This course focuses on the principles of remote sensing and on analysis of satellite imagery in the new Google Earth Engine platform. Students will work in Google Earth Engine to analyze large scale geographic data as well as temporal and spatial dynamics. There will be emphasis on basic image classification, change detection analysis, and applications of remote sensing in the social sciences.
Integrated Development Practice
This course complements the concepts taught in Economic Development (IRGN 451) by introducing students to the basic competencies and practical skills of a development practitioner. Lectures will be grounded in a practical, multi-sectorial approach that will focus on the inter-relationship of the social sciences, health sciences and natural sciences (agronomy, engineering). Lectures outside the social sciences will be led where possible by guests who are development practitioners in their field. In parallel to lectures, the course will emphasize the idea of a “differential diagnosis for development” through case studies of developing countries. Students will work in teams and focus on one developing country, tasked with diagnosing obstacles to sustained economic development and poverty reduction. These case studies will rely heavily on both policy documents and data-driven approaches. Students will be asked to manipulate data in Stata & GIS formats to identify poverty hotspots and use household survey data to characterize poor households and poverty traps. Issues around scaling up best practices from pilots to national level will be emphasized. Students will be asked to put forward policy recommendations to government based on their analysis of existing national policy frameworks & data.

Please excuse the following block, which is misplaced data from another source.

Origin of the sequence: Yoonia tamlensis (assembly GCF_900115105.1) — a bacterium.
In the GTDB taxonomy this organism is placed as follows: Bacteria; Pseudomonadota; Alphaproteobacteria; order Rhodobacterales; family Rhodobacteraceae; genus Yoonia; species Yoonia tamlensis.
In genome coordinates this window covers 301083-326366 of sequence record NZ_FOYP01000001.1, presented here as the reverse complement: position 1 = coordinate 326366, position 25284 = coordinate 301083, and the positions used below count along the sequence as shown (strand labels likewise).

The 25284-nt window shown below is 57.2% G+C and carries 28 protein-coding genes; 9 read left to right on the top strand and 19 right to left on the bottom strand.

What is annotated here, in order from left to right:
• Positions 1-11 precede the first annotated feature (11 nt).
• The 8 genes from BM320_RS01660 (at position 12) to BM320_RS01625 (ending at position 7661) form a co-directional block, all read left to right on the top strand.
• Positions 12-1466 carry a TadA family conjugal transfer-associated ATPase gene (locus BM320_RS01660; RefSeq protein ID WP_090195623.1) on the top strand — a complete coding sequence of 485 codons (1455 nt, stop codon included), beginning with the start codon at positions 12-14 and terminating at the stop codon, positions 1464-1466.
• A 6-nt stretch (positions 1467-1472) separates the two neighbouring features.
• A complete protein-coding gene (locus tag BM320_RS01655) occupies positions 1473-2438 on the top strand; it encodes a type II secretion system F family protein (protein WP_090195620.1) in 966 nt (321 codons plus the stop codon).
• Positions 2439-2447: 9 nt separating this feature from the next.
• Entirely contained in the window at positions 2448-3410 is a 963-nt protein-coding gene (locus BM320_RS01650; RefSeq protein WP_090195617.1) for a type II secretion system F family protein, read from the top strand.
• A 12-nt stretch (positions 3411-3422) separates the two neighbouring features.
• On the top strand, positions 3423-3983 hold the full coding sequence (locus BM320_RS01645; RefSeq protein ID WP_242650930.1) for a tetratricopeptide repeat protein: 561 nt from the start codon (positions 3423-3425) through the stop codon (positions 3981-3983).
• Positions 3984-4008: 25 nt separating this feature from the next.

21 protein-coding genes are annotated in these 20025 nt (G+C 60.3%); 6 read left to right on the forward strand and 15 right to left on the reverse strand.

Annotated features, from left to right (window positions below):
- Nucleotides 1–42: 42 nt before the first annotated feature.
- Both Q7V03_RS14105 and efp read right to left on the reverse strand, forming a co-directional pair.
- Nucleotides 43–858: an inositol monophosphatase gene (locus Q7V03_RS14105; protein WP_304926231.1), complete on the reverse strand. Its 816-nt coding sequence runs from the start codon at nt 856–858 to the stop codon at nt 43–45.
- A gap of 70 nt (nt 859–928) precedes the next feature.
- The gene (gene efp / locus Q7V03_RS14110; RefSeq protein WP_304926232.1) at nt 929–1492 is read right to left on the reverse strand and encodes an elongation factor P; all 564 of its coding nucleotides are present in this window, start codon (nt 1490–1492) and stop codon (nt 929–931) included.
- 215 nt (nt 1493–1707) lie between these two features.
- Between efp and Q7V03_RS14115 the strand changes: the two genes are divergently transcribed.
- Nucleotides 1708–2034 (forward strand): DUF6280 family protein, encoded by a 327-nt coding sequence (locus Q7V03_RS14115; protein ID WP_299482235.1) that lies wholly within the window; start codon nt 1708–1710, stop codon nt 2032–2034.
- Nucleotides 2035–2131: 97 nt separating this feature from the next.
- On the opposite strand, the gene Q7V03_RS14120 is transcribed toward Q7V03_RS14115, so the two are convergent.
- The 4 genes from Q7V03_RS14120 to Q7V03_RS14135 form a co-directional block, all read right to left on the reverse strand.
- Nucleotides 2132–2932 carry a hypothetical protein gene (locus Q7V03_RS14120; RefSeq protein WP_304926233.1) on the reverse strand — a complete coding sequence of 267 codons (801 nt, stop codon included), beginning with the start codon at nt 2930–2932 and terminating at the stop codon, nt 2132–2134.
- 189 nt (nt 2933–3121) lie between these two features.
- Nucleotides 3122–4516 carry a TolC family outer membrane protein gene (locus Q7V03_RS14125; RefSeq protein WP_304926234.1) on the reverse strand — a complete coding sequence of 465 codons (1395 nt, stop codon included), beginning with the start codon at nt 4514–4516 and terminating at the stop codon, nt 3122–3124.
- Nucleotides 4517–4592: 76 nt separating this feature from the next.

Millennium Village Simulation
Millennium Village Simulation: The MV Sim was created as a teaching tool to help students appreciate the complexity of meeting the Millennium Development Goals in a rural African setting, and to experience the interdisciplinary nature of sustainable development.